Other Campaigns in Idaho

In addition to the national forests that we're working to protect, we're also fighting threats to Idaho's rare wild desert canyonlands and struggling wildlife species.

Idaho is home to some of the wildest deserts and rivers left in the American west. Iconic bighorn sheep roam the state's forests and mountains, but are at risk. At Wilderness, we're working to protect these wildlands and the wildlife that call them home.

Owyhee Canyonlands

The Owyhee Canyonlands span southwest Idaho, southeast Oregon and northeast Nevada. They are among the most remote areas of the continental United States. Sagebrush and juniper cover the dry desert grounds, which rise up into beautiful mountains, hoodoos (tall thin rock formations), natural arches and river canyons.

Bighorn Sheep

For decades, deadly yet preventable diseases have ravaged Idaho’s population of bighorn sheep. Our work is helping turn that situation around.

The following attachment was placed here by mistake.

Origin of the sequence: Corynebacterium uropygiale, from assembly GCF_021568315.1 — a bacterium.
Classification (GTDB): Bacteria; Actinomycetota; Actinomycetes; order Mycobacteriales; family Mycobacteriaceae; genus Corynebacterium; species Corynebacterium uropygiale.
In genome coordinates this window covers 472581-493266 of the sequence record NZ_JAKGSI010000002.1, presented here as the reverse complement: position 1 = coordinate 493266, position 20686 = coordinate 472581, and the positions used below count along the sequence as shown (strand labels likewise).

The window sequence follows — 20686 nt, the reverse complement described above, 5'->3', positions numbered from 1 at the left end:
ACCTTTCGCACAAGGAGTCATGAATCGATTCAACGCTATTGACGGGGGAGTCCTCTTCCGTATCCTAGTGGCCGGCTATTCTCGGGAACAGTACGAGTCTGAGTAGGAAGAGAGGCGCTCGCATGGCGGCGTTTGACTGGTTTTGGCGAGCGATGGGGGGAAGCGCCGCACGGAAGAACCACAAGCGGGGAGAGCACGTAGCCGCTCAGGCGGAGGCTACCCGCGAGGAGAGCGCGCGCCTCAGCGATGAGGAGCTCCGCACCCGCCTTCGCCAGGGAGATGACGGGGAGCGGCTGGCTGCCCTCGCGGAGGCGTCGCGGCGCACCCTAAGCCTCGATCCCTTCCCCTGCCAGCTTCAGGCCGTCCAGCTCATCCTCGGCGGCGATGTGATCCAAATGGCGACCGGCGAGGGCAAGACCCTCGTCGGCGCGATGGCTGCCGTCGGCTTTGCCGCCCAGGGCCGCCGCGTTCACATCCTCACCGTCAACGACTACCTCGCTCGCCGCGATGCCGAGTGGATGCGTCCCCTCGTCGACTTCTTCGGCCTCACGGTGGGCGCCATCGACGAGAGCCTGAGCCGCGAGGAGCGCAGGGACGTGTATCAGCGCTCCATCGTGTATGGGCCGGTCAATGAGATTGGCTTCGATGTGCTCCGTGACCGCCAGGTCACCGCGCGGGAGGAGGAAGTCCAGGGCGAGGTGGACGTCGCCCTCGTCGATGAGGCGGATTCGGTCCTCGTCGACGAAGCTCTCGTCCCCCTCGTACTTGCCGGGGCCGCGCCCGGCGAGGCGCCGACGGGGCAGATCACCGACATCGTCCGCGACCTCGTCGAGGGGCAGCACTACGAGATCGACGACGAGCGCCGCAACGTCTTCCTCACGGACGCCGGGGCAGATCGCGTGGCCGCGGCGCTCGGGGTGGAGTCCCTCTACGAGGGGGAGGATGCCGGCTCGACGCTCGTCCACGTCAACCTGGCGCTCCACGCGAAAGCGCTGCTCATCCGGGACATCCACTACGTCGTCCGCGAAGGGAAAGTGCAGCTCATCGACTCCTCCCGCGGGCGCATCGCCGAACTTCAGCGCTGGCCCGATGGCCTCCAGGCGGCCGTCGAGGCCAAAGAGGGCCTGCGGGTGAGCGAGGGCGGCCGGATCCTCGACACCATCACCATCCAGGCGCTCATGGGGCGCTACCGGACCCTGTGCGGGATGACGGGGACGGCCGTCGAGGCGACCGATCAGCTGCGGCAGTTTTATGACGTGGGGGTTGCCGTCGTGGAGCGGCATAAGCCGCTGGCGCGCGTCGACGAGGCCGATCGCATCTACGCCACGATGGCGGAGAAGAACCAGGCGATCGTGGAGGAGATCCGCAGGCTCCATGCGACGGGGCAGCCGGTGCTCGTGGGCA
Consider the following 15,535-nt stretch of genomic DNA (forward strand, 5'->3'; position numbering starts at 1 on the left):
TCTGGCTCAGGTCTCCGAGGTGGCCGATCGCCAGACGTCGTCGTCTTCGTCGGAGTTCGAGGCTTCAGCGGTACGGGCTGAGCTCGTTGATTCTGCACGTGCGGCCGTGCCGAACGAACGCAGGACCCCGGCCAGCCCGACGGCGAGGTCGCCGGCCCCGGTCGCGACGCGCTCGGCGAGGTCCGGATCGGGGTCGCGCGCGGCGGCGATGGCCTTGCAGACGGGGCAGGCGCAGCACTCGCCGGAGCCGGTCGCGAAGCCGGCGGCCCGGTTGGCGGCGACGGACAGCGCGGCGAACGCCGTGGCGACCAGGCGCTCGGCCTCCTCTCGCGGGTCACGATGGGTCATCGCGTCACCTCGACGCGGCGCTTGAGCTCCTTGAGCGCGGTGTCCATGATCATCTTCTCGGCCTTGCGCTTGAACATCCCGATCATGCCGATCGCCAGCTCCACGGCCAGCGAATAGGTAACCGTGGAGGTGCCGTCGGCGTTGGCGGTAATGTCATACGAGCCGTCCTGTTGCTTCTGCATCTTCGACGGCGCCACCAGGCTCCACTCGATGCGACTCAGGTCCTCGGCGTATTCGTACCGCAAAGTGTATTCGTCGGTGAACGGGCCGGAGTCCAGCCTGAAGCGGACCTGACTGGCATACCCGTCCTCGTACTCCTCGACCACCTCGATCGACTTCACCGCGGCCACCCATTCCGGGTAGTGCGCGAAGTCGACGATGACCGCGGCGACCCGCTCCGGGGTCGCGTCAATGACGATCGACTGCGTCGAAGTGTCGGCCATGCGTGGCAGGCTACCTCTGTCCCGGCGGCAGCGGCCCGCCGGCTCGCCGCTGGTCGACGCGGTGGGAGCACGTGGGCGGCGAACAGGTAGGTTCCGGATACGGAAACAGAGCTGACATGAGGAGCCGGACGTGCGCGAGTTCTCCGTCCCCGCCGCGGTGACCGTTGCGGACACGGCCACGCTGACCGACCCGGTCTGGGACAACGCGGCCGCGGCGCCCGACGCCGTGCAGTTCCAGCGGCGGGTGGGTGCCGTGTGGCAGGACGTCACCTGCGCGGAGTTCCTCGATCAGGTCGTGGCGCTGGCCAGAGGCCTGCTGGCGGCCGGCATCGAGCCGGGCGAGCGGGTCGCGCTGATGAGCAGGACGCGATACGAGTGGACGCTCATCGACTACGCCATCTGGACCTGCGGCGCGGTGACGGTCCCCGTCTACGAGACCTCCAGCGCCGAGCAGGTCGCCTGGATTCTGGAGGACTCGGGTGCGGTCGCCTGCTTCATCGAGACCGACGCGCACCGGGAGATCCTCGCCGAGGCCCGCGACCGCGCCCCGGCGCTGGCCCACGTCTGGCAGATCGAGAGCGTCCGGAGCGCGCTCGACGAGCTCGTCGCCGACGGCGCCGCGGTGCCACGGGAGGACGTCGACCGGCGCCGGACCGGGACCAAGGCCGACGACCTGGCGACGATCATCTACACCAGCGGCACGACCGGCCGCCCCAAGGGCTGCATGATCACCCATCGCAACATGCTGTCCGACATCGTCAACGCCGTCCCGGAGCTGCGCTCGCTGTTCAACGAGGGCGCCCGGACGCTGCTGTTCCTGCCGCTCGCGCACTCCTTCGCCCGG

• Neil Shader

    New legislation introduced today in the House and the Senate would undermine state and federal planning efforts, nearly complete, to conserve the greater sage grouse and perpetuate uncertainty faced by all westerners, according to The Wilderness Society. The following statement can be attributed to Chase Huntley, senior government relations director for The Wilderness Society.

  • Neil Shader

    Authorization for LWCF runs out on September 30 2015.

    Today, Earth Day, the Senate Energy and Natural Resources Committee will hold a hearing on “reauthorization and potential reforms” to LWCF. Funded primarily by offshore oil royalties—not taxpayer dollars—the program has had strong bipartisan support since its enactment in 1964. The Wilderness Society strongly supports several bills to reauthorize LWCF including S. 890, S. 338 and H.R. 1814, now pending in Congress.

  • Neil Shader

    Proactive, cooperative conservation measures could be a model for protections across the West

    The following statement can be attributed to Nada Culver, senior director of agency policy and planning for The Wilderness Society, regarding the Department of Interior’s decision to not add the bi-state greater sage grouse population to the Endangered Species List.